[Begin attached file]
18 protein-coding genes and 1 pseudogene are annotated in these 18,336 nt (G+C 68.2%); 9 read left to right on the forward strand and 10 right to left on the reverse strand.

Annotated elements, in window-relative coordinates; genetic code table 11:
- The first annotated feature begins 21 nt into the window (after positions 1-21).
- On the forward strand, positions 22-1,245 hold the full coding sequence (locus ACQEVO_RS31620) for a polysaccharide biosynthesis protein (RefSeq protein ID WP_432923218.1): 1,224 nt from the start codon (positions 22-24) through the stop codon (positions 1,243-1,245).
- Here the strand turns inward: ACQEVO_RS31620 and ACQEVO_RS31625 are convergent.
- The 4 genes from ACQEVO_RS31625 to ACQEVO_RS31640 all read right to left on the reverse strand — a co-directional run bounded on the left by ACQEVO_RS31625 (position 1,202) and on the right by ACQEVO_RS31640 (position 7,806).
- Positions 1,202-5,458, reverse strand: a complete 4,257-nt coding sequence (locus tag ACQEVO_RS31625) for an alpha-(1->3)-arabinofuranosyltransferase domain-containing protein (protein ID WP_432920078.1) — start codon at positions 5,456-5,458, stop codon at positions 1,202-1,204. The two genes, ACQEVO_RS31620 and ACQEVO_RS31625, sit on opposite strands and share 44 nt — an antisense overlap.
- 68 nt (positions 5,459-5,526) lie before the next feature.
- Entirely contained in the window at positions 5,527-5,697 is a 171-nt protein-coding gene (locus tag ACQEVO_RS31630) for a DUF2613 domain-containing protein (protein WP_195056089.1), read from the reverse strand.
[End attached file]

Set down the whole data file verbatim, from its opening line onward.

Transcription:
18 protein-coding genes and 1 pseudogene are annotated in these 18,336 nt (G+C 68.2%); 9 read left to right on the forward strand and 10 right to left on the reverse strand.

Annotated elements, in window-relative coordinates; genetic code table 11:
- The first annotated feature begins 21 nt into the window (after positions 1-21).
- On the forward strand, positions 22-1,245 hold the full coding sequence (locus ACQEVO_RS31620) for a polysaccharide biosynthesis protein (RefSeq protein ID WP_432923218.1): 1,224 nt from the start codon (positions 22-24) through the stop codon (positions 1,243-1,245).
- Here the strand turns inward: ACQEVO_RS31620 and ACQEVO_RS31625 are convergent.
- The 4 genes from ACQEVO_RS31625 to ACQEVO_RS31640 all read right to left on the reverse strand — a co-directional run bounded on the left by ACQEVO_RS31625 (position 1,202) and on the right by ACQEVO_RS31640 (position 7,806).
- Positions 1,202-5,458, reverse strand: a complete 4,257-nt coding sequence (locus tag ACQEVO_RS31625) for an alpha-(1->3)-arabinofuranosyltransferase domain-containing protein (protein ID WP_432920078.1) — start codon at positions 5,456-5,458, stop codon at positions 1,202-1,204. The two genes, ACQEVO_RS31620 and ACQEVO_RS31625, sit on opposite strands and share 44 nt — an antisense overlap.
- 68 nt (positions 5,459-5,526) lie before the next feature.
- Entirely contained in the window at positions 5,527-5,697 is a 171-nt protein-coding gene (locus tag ACQEVO_RS31630) for a DUF2613 domain-containing protein (protein WP_195056089.1), read from the reverse strand.